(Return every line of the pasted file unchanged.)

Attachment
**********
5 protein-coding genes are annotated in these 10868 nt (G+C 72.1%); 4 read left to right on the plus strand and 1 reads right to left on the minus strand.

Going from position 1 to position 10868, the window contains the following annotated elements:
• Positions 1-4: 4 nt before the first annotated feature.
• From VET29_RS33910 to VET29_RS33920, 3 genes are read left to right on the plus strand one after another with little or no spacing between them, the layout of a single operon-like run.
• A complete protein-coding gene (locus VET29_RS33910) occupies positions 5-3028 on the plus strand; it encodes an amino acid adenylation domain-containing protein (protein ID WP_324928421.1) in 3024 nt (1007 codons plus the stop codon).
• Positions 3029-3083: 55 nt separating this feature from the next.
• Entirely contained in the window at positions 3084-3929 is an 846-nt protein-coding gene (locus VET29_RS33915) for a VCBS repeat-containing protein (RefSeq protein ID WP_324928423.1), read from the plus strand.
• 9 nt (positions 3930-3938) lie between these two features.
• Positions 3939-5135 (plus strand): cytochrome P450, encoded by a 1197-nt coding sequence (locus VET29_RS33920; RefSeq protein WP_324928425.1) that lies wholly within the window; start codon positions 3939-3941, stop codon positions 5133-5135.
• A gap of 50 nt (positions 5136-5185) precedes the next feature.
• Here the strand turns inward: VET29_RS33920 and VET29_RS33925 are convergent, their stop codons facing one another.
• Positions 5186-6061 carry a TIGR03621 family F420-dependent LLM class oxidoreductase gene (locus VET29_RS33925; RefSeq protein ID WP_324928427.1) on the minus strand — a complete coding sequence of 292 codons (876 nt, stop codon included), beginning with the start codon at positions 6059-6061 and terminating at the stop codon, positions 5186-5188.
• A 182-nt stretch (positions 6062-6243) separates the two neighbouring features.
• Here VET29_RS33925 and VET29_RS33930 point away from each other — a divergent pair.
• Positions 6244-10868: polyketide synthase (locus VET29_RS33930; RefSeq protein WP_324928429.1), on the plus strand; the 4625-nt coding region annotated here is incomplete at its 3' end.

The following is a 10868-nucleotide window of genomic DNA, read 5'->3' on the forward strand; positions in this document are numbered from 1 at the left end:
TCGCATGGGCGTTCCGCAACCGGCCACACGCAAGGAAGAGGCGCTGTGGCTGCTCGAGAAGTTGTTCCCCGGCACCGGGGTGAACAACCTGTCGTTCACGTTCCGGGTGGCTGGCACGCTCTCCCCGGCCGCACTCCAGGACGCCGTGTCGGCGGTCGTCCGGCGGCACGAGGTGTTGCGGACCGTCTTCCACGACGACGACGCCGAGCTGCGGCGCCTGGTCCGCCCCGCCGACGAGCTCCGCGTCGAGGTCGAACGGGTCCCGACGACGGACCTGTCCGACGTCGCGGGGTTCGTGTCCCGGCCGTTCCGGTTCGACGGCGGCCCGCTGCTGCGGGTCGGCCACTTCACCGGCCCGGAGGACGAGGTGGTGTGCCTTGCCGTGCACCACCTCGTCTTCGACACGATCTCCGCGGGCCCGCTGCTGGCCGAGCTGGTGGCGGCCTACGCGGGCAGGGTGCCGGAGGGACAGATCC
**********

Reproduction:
5 protein-coding genes are annotated in these 10868 nt (G+C 72.1%); 4 read left to right on the plus strand and 1 reads right to left on the minus strand.

Going from position 1 to position 10868, the window contains the following annotated elements:
• Positions 1-4: 4 nt before the first annotated feature.
• From VET29_RS33910 to VET29_RS33920, 3 genes are read left to right on the plus strand one after another with little or no spacing between them, the layout of a single operon-like run.
• A complete protein-coding gene (locus VET29_RS33910) occupies positions 5-3028 on the plus strand; it encodes an amino acid adenylation domain-containing protein (protein ID WP_324928421.1) in 3024 nt (1007 codons plus the stop codon).
• Positions 3029-3083: 55 nt separating this feature from the next.
• Entirely contained in the window at positions 3084-3929 is an 846-nt protein-coding gene (locus VET29_RS33915) for a VCBS repeat-containing protein (RefSeq protein ID WP_324928423.1), read from the plus strand.
• 9 nt (positions 3930-3938) lie between these two features.
• Positions 3939-5135 (plus strand): cytochrome P450, encoded by a 1197-nt coding sequence (locus VET29_RS33920; RefSeq protein WP_324928425.1) that lies wholly within the window; start codon positions 3939-3941, stop codon positions 5133-5135.
• A gap of 50 nt (positions 5136-5185) precedes the next feature.
• Here the strand turns inward: VET29_RS33920 and VET29_RS33925 are convergent, their stop codons facing one another.
• Positions 5186-6061 carry a TIGR03621 family F420-dependent LLM class oxidoreductase gene (locus VET29_RS33925; RefSeq protein ID WP_324928427.1) on the minus strand — a complete coding sequence of 292 codons (876 nt, stop codon included), beginning with the start codon at positions 6059-6061 and terminating at the stop codon, positions 5186-5188.
• A 182-nt stretch (positions 6062-6243) separates the two neighbouring features.
• Here VET29_RS33925 and VET29_RS33930 point away from each other — a divergent pair.
• Positions 6244-10868: polyketide synthase (locus VET29_RS33930; RefSeq protein WP_324928429.1), on the plus strand; the 4625-nt coding region annotated here is incomplete at its 3' end.

The following is a 10868-nucleotide window of genomic DNA, read 5'->3' on the forward strand; positions in this document are numbered from 1 at the left end:
TCGCATGGGCGTTCCGCAACCGGCCACACGCAAGGAAGAGGCGCTGTGGCTGCTCGAGAAGTTGTTCCCCGGCACCGGGGTGAACAACCTGTCGTTCACGTTCCGGGTGGCTGGCACGCTCTCCCCGGCCGCACTCCAGGACGCCGTGTCGGCGGTCGTCCGGCGGCACGAGGTGTTGCGGACCGTCTTCCACGACGACGACGCCGAGCTGCGGCGCCTGGTCCGCCCCGCCGACGAGCTCCGCGTCGAGGTCGAACGGGTCCCGACGACGGACCTGTCCGACGTCGCGGGGTTCGTGTCCCGGCCGTTCCGGTTCGACGGCGGCCCGCTGCTGCGGGTCGGCCACTTCACCGGCCCGGAGGACGAGGTGGTGTGCCTTGCCGTGCACCACCTCGTCTTCGACACGATCTCCGCGGGCCCGCTGCTGGCCGAGCTGGTGGCGGCCTACGCGGGCAGGGTGCCGGAGGGACAGATCC